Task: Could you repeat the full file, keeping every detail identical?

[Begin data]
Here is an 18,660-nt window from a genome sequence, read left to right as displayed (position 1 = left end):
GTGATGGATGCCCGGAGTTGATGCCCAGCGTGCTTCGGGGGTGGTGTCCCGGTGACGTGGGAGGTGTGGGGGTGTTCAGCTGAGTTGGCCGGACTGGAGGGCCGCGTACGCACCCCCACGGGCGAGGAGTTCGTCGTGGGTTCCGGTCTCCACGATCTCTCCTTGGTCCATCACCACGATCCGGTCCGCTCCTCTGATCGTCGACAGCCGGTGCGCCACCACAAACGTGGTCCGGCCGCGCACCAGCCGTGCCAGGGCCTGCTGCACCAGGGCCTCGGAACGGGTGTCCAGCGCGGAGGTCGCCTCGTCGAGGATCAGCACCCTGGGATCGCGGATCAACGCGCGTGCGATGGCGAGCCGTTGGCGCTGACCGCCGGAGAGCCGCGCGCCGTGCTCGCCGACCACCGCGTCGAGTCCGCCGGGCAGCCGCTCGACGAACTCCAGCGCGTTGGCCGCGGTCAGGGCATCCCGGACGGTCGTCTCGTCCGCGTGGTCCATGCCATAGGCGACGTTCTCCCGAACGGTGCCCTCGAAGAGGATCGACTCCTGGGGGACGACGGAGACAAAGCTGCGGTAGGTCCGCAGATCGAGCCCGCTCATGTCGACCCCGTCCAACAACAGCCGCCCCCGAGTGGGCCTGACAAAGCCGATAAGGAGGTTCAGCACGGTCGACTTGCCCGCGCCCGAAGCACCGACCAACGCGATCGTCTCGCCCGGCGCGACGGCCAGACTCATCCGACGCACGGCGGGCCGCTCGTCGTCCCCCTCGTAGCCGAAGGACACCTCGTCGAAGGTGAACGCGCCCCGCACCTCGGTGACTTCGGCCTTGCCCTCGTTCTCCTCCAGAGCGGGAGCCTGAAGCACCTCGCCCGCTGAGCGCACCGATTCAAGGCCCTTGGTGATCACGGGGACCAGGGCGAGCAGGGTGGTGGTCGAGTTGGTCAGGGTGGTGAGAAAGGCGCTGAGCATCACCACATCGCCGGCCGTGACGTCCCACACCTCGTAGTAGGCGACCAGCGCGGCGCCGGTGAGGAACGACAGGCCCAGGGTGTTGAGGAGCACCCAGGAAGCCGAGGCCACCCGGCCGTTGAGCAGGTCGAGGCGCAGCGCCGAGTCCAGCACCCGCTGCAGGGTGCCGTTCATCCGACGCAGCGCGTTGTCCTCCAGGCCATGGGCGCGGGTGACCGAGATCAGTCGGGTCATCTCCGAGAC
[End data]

Here is an 18,660-nt window from a genome sequence, read left to right as displayed (position 1 = left end):
GTGATGGATGCCCGGAGTTGATGCCCAGCGTGCTTCGGGGGTGGTGTCCCGGTGACGTGGGAGGTGTGGGGGTGTTCAGCTGAGTTGGCCGGACTGGAGGGCCGCGTACGCACCCCCACGGGCGAGGAGTTCGTCGTGGGTTCCGGTCTCCACGATCTCTCCTTGGTCCATCACCACGATCCGGTCCGCTCCTCTGATCGTCGACAGCCGGTGCGCCACCACAAACGTGGTCCGGCCGCGCACCAGCCGTGCCAGGGCCTGCTGCACCAGGGCCTCGGAACGGGTGTCCAGCGCGGAGGTCGCCTCGTCGAGGATCAGCACCCTGGGATCGCGGATCAACGCGCGTGCGATGGCGAGCCGTTGGCGCTGACCGCCGGAGAGCCGCGCGCCGTGCTCGCCGACCACCGCGTCGAGTCCGCCGGGCAGCCGCTCGACGAACTCCAGCGCGTTGGCCGCGGTCAGGGCATCCCGGACGGTCGTCTCGTCCGCGTGGTCCATGCCATAGGCGACGTTCTCCCGAACGGTGCCCTCGAAGAGGATCGACTCCTGGGGGACGACGGAGACAAAGCTGCGGTAGGTCCGCAGATCGAGCCCGCTCATGTCGACCCCGTCCAACAACAGCCGCCCCCGAGTGGGCCTGACAAAGCCGATAAGGAGGTTCAGCACGGTCGACTTGCCCGCGCCCGAAGCACCGACCAACGCGATCGTCTCGCCCGGCGCGACGGCCAGACTCATCCGACGCACGGCGGGCCGCTCGTCGTCCCCCTCGTAGCCGAAGGACACCTCGTCGAAGGTGAACGCGCCCCGCACCTCGGTGACTTCGGCCTTGCCCTCGTTCTCCTCCAGAGCGGGAGCCTGAAGCACCTCGCCCGCTGAGCGCACCGATTCAAGGCCCTTGGTGATCACGGGGACCAGGGCGAGCAGGGTGGTGGTCGAGTTGGTCAGGGTGGTGAGAAAGGCGCTGAGCATCACCACATCGCCGGCCGTGACGTCCCACACCTCGTAGTAGGCGACCAGCGCGGCGCCGGTGAGGAACGACAGGCCCAGGGTGTTGAGGAGCACCCAGGAAGCCGAGGCCACCCGGCCGTTGAGCAGGTCGAGGCGCAGCGCCGAGTCCAGCACCCGCTGCAGGGTGCCGTTCATCCGACGCAGCGCGTTGTCCTCCAGGCCATGGGCGCGGGTGACCGAGATCAGTCGGGTCATCTCCGAGAC